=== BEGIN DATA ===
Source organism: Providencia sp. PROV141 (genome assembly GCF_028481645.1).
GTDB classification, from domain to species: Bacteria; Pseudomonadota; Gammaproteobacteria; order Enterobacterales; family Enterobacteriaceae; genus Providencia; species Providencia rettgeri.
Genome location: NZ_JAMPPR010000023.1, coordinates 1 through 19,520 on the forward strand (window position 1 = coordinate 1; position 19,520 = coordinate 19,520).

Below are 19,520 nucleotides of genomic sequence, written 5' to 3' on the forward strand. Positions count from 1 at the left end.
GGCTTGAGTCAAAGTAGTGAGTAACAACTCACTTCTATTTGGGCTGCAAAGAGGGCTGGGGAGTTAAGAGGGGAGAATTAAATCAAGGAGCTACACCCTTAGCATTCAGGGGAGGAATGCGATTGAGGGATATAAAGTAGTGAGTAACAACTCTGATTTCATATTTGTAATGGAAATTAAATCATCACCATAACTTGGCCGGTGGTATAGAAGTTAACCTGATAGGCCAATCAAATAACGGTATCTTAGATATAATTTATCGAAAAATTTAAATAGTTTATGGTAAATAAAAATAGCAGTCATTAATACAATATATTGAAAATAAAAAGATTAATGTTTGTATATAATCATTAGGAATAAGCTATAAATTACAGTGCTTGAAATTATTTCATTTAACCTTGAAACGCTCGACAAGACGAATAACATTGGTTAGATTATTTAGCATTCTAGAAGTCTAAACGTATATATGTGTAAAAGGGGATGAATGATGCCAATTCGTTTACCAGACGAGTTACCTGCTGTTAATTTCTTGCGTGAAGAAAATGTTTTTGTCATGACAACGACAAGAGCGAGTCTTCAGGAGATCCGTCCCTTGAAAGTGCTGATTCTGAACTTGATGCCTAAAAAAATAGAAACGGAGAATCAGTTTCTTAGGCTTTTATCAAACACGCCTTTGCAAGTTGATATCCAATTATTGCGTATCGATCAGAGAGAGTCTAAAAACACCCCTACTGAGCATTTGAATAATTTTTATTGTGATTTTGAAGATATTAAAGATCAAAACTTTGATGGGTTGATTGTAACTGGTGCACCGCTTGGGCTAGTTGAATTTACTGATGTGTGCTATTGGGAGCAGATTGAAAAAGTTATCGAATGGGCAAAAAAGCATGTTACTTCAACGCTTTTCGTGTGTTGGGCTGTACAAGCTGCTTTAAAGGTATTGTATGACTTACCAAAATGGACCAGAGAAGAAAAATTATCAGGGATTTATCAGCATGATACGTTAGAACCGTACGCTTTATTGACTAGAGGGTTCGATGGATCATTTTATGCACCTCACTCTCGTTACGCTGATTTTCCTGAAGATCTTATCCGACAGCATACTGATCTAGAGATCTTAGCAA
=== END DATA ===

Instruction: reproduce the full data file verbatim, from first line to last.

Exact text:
Source organism: Providencia sp. PROV141 (genome assembly GCF_028481645.1).
GTDB classification, from domain to species: Bacteria; Pseudomonadota; Gammaproteobacteria; order Enterobacterales; family Enterobacteriaceae; genus Providencia; species Providencia rettgeri.
Genome location: NZ_JAMPPR010000023.1, coordinates 1 through 19,520 on the forward strand (window position 1 = coordinate 1; position 19,520 = coordinate 19,520).

Below are 19,520 nucleotides of genomic sequence, written 5' to 3' on the forward strand. Positions count from 1 at the left end.
GGCTTGAGTCAAAGTAGTGAGTAACAACTCACTTCTATTTGGGCTGCAAAGAGGGCTGGGGAGTTAAGAGGGGAGAATTAAATCAAGGAGCTACACCCTTAGCATTCAGGGGAGGAATGCGATTGAGGGATATAAAGTAGTGAGTAACAACTCTGATTTCATATTTGTAATGGAAATTAAATCATCACCATAACTTGGCCGGTGGTATAGAAGTTAACCTGATAGGCCAATCAAATAACGGTATCTTAGATATAATTTATCGAAAAATTTAAATAGTTTATGGTAAATAAAAATAGCAGTCATTAATACAATATATTGAAAATAAAAAGATTAATGTTTGTATATAATCATTAGGAATAAGCTATAAATTACAGTGCTTGAAATTATTTCATTTAACCTTGAAACGCTCGACAAGACGAATAACATTGGTTAGATTATTTAGCATTCTAGAAGTCTAAACGTATATATGTGTAAAAGGGGATGAATGATGCCAATTCGTTTACCAGACGAGTTACCTGCTGTTAATTTCTTGCGTGAAGAAAATGTTTTTGTCATGACAACGACAAGAGCGAGTCTTCAGGAGATCCGTCCCTTGAAAGTGCTGATTCTGAACTTGATGCCTAAAAAAATAGAAACGGAGAATCAGTTTCTTAGGCTTTTATCAAACACGCCTTTGCAAGTTGATATCCAATTATTGCGTATCGATCAGAGAGAGTCTAAAAACACCCCTACTGAGCATTTGAATAATTTTTATTGTGATTTTGAAGATATTAAAGATCAAAACTTTGATGGGTTGATTGTAACTGGTGCACCGCTTGGGCTAGTTGAATTTACTGATGTGTGCTATTGGGAGCAGATTGAAAAAGTTATCGAATGGGCAAAAAAGCATGTTACTTCAACGCTTTTCGTGTGTTGGGCTGTACAAGCTGCTTTAAAGGTATTGTATGACTTACCAAAATGGACCAGAGAAGAAAAATTATCAGGGATTTATCAGCATGATACGTTAGAACCGTACGCTTTATTGACTAGAGGGTTCGATGGATCATTTTATGCACCTCACTCTCGTTACGCTGATTTTCCTGAAGATCTTATCCGACAGCATACTGATCTAGAGATCTTAGCAA